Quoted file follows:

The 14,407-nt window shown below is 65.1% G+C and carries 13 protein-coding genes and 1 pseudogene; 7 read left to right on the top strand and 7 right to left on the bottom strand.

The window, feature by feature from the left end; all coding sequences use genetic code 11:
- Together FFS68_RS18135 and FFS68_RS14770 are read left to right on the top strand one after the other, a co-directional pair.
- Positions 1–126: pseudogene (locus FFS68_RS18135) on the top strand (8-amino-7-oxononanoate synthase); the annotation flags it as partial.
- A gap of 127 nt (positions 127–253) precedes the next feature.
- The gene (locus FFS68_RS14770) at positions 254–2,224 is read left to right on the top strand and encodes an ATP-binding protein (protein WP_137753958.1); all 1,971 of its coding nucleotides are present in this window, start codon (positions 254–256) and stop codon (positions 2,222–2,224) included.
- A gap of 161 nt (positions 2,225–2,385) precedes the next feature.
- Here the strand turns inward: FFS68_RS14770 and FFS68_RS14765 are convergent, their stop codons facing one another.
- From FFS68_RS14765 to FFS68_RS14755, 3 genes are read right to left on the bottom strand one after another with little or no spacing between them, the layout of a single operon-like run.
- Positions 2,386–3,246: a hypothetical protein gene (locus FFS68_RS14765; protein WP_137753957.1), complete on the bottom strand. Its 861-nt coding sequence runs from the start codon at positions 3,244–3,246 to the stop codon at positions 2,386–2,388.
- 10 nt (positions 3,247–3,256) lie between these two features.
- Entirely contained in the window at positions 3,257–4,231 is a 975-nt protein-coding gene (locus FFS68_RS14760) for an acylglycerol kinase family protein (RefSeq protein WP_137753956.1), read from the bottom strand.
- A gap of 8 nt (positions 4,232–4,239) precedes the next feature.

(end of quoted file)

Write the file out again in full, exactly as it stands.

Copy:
The 14,407-nt window shown below is 65.1% G+C and carries 13 protein-coding genes and 1 pseudogene; 7 read left to right on the top strand and 7 right to left on the bottom strand.

The window, feature by feature from the left end; all coding sequences use genetic code 11:
- Together FFS68_RS18135 and FFS68_RS14770 are read left to right on the top strand one after the other, a co-directional pair.
- Positions 1–126: pseudogene (locus FFS68_RS18135) on the top strand (8-amino-7-oxononanoate synthase); the annotation flags it as partial.
- A gap of 127 nt (positions 127–253) precedes the next feature.
- The gene (locus FFS68_RS14770) at positions 254–2,224 is read left to right on the top strand and encodes an ATP-binding protein (protein WP_137753958.1); all 1,971 of its coding nucleotides are present in this window, start codon (positions 254–256) and stop codon (positions 2,222–2,224) included.
- A gap of 161 nt (positions 2,225–2,385) precedes the next feature.
- Here the strand turns inward: FFS68_RS14770 and FFS68_RS14765 are convergent, their stop codons facing one another.
- From FFS68_RS14765 to FFS68_RS14755, 3 genes are read right to left on the bottom strand one after another with little or no spacing between them, the layout of a single operon-like run.
- Positions 2,386–3,246: a hypothetical protein gene (locus FFS68_RS14765; protein WP_137753957.1), complete on the bottom strand. Its 861-nt coding sequence runs from the start codon at positions 3,244–3,246 to the stop codon at positions 2,386–2,388.
- 10 nt (positions 3,247–3,256) lie between these two features.
- Entirely contained in the window at positions 3,257–4,231 is a 975-nt protein-coding gene (locus FFS68_RS14760) for an acylglycerol kinase family protein (RefSeq protein WP_137753956.1), read from the bottom strand.
- A gap of 8 nt (positions 4,232–4,239) precedes the next feature.